WASHINGTON, Aug. 27, 2015 — Saturday was the last full supermoon of the summer. Astronomers define the “super moon,” or “mega-moon,” as a perigee full moon, when the moon’s orbit brings it closest to the earth, making it appear larger than usual. When it is at its farthest point from the earth, it is in apogee.
The full moon has to come within 361,836 kilometers (224,834 miles) of our planet, as measured from the centers of the moon and Earth, to be considered a supermoon, of which there are six in 2015. The first 2015 supermoon was the new moon on Jan. 20, followed new moons on Feb. 18 and March 20.
The February and March moons coincided with the Blue Moon phenomena of two full moons in one month. The Blue Moon happens due to the Metonic Cycle of 19 years, when the moon completes its phases during the same month.
Add 19 to 2015 and the next Blue Moon in July will happen in 2034.
The next Blue Moon, however, will take place in 2018. February 2018 will not have a full moon, due to the Metonic Cycle, causing two Blue Moons that year. The first will occur on Jan. 31 and the second will rise on March 31, 2018. And these are due to the shortened month of February.
Blue Moons were not always defined as such. The Farmer’s Almanac calls the third full moon of any season, spring, summer, fall or winter, containing four full moons a “Blue Moon” as each season usually contains three full moons, or a total of 12 full moons per every year.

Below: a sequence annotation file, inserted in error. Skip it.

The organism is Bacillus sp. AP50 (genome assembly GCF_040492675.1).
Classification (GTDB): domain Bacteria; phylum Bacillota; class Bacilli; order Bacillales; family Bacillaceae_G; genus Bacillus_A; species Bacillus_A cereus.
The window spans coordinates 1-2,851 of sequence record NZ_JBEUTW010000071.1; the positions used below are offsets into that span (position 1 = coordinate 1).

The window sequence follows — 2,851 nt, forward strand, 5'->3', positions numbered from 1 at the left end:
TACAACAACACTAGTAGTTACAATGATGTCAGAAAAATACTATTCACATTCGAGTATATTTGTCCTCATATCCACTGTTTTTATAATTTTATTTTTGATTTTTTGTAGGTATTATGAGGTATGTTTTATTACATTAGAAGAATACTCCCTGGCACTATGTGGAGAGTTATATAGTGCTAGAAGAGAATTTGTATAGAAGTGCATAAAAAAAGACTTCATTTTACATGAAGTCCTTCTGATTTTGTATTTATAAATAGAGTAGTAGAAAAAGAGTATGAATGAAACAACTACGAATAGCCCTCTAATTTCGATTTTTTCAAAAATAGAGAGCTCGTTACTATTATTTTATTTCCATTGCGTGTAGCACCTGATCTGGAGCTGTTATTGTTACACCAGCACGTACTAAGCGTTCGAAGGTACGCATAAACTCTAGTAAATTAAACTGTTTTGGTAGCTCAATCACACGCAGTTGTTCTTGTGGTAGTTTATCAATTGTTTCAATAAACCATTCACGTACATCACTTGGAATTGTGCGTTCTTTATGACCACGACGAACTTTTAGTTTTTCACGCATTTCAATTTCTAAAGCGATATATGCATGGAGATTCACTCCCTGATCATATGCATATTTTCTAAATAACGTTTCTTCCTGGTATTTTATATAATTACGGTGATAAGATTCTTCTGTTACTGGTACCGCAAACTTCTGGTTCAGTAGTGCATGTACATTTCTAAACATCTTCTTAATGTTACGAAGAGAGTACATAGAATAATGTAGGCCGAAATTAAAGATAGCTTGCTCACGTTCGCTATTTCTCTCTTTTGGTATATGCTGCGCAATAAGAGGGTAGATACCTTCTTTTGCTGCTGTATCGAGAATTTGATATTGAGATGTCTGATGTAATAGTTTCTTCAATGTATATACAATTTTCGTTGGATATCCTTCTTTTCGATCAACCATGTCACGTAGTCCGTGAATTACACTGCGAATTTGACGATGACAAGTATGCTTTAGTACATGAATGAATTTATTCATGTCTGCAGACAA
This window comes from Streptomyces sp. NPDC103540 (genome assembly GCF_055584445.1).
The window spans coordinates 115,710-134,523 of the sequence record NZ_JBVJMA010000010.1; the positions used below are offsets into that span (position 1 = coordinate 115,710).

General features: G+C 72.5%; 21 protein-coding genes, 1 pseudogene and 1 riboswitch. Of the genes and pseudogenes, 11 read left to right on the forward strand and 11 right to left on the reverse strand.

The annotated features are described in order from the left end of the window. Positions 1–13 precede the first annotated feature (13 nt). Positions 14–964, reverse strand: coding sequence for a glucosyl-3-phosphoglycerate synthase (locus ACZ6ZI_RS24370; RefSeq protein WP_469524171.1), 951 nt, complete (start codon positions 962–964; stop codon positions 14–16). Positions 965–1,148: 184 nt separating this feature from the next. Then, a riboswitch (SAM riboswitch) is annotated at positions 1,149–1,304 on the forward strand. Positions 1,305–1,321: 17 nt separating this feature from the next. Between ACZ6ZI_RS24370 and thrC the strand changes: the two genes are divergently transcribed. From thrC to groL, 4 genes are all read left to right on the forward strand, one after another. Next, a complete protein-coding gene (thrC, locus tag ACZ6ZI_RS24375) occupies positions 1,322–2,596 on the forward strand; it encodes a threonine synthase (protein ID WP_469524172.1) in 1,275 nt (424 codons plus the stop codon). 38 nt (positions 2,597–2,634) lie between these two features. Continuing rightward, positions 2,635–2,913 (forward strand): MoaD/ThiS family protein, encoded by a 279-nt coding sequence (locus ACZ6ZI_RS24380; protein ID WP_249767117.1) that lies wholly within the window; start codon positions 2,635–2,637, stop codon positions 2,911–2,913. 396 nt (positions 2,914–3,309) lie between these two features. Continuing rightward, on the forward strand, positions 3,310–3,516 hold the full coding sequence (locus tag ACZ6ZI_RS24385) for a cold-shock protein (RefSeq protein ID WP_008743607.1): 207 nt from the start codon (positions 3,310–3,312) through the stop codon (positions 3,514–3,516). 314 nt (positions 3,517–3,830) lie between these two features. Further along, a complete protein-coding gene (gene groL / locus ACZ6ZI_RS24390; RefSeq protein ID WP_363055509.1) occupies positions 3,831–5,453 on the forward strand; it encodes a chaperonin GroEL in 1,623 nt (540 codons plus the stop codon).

The full moon supermoons – aka near-perigee full moons – still to come in 2015 are:
Full moon Saturday at 18:35 UTC
Full moon of Sept. 28 at 2:50 UTC
Full moon of Oct. 27 at 12:05 UTC
The full moon on Sept. 28, 2015, will present the closest supermoon of the year (356,896 kilometers or 221,754 miles). What’s more, this Sept. 28 full moon will stage a total lunar eclipse, or concluding a series of Blood Moon eclipses that started with the total lunar eclipse of April 15, 2014.
Supermoons are regular occurrences, happening every 13 months and 18 days, when the moon’s orbit brings it into perigee. The moon in perigee is around 50,000 km closer to earth than when it is farthest away, or in apogee.
A perigee full moon can also impact tides, producing high tides a few inches above normal.
You can visit the Farmer’s Almanac to see the full moon calendar with time/date for your city.
“Nothing in the sky is more striking than the rising of an enormous-looking full moon,” Slooh astronomer Bob Berman said in a statement. “And this will be largest since March, 2011. And although the size-enhancement is 11 percent compared to an apogee full moon like the the one this past January, it will seem even larger — much larger — thanks to the psycho-optical effect we will discuss during the show. And, thanks to the super-tides that day and the following day, Earth’s biosphere will definitely be affected by this event
We call it super moon, but its also known as a “sturgeon moon,” when the super moon heralded that sturgeon fish were plentiful and easy to catch in the Great Lakes and Hudson Bay. Other names are the Green Corn Moon, Red Moon and Grain Moon.
We call it beautiful, and dream inspiring! To see the supermoon, hope for clear skies, and look up.
Send us your supermoon photos and we will add them to our slideshow!
Following are some of our favorite photos — photographer identified when possible; some are raw shots, others are photoshopped art images; either way they are all beautiful